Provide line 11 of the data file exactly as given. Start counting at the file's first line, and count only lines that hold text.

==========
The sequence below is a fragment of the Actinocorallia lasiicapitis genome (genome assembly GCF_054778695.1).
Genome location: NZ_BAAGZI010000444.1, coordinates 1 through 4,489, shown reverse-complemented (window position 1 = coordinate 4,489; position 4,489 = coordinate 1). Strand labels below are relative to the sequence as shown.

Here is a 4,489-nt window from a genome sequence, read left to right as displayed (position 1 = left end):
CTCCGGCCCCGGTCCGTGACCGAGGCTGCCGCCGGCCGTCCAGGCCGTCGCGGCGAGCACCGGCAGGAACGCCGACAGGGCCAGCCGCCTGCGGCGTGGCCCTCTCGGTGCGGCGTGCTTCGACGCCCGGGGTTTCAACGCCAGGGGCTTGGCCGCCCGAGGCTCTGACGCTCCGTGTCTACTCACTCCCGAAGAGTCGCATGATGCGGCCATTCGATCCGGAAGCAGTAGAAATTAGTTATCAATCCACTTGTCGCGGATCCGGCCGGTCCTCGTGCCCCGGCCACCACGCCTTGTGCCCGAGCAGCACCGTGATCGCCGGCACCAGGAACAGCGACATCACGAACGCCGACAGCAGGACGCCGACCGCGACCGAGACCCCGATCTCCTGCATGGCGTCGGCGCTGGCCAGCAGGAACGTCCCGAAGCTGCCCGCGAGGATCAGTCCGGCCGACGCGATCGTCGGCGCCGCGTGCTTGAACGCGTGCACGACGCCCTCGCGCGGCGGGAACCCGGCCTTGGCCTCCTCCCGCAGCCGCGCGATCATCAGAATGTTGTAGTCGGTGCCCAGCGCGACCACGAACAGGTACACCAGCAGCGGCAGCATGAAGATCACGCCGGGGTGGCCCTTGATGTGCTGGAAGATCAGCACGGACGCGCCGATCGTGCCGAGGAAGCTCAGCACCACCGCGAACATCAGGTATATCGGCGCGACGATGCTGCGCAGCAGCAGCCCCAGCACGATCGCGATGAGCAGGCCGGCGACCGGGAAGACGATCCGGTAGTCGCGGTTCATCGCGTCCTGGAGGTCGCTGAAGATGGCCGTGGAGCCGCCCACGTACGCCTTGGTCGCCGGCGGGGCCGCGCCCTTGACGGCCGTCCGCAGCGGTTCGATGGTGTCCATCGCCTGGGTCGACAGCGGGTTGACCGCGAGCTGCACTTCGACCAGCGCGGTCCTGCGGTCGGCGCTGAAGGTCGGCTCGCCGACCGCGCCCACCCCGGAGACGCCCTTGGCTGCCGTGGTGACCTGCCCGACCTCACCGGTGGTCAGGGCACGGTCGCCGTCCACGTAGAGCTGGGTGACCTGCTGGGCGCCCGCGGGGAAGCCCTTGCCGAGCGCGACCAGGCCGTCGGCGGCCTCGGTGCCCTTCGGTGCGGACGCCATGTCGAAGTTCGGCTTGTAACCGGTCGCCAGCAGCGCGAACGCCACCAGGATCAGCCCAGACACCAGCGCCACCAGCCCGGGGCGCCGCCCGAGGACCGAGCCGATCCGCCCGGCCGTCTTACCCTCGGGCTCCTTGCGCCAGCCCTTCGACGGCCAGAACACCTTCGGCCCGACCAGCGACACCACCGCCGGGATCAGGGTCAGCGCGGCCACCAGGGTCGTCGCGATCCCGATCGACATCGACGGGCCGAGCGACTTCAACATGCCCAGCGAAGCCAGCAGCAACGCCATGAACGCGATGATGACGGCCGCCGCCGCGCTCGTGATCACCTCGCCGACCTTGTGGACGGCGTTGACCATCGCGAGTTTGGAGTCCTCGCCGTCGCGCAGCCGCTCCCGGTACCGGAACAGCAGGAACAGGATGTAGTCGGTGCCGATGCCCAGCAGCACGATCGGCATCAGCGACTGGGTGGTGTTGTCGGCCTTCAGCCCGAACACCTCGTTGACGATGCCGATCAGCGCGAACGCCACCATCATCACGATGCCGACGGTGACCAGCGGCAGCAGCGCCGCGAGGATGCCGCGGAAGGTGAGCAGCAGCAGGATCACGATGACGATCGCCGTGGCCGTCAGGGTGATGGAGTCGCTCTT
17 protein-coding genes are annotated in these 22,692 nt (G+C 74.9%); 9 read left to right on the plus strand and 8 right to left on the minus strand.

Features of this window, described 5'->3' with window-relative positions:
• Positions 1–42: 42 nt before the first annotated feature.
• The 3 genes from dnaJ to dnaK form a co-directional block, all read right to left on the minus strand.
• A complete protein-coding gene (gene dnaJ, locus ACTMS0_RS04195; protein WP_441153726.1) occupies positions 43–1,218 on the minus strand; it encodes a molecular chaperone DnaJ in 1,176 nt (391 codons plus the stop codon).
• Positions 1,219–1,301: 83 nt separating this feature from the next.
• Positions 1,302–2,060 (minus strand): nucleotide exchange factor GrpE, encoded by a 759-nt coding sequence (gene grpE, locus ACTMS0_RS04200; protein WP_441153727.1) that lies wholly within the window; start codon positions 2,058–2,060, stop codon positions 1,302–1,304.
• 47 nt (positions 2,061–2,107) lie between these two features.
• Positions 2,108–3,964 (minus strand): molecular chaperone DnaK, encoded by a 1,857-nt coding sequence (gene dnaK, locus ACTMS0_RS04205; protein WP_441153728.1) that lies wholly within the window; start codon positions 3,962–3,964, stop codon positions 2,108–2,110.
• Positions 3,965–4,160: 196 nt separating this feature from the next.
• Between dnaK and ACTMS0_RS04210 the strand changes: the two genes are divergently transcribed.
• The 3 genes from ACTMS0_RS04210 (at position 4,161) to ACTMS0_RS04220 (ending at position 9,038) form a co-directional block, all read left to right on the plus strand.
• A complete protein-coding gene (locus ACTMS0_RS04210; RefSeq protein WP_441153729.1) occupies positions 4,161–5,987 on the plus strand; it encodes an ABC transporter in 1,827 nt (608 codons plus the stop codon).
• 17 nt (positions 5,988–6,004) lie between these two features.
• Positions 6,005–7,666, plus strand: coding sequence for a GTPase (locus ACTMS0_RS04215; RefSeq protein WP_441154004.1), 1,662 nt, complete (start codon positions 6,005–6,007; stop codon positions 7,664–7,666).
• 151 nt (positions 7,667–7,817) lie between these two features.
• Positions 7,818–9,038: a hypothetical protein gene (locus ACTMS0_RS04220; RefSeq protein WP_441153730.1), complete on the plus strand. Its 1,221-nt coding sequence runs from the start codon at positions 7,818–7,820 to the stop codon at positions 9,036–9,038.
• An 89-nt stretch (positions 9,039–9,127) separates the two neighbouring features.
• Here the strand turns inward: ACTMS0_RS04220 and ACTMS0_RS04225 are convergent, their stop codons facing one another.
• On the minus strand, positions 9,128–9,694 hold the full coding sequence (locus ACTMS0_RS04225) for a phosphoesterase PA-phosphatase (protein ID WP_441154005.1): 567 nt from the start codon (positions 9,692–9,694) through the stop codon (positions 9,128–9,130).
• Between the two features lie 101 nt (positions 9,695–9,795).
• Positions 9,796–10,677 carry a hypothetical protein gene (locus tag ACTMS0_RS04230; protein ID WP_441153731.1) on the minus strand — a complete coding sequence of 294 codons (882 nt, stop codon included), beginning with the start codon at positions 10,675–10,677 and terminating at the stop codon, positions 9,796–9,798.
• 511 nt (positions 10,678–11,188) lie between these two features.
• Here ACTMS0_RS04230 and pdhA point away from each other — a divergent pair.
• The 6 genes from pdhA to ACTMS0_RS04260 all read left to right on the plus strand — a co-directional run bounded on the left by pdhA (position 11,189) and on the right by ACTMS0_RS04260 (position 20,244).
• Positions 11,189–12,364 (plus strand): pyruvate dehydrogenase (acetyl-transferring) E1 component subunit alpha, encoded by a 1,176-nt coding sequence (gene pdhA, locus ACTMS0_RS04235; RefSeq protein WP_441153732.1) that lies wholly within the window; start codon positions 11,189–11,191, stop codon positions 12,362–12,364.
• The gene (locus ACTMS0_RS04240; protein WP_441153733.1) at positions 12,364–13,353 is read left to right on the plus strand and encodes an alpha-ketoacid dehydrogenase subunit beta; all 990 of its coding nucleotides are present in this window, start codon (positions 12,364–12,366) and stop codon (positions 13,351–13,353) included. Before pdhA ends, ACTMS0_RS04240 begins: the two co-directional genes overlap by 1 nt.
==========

• Positions 1,302–2,060 (minus strand): nucleotide exchange factor GrpE, encoded by a 759-nt coding sequence (gene grpE, locus ACTMS0_RS04200; protein WP_441153727.1) that lies wholly within the window; start codon positions 2,058–2,060, stop codon positions 1,302–1,304.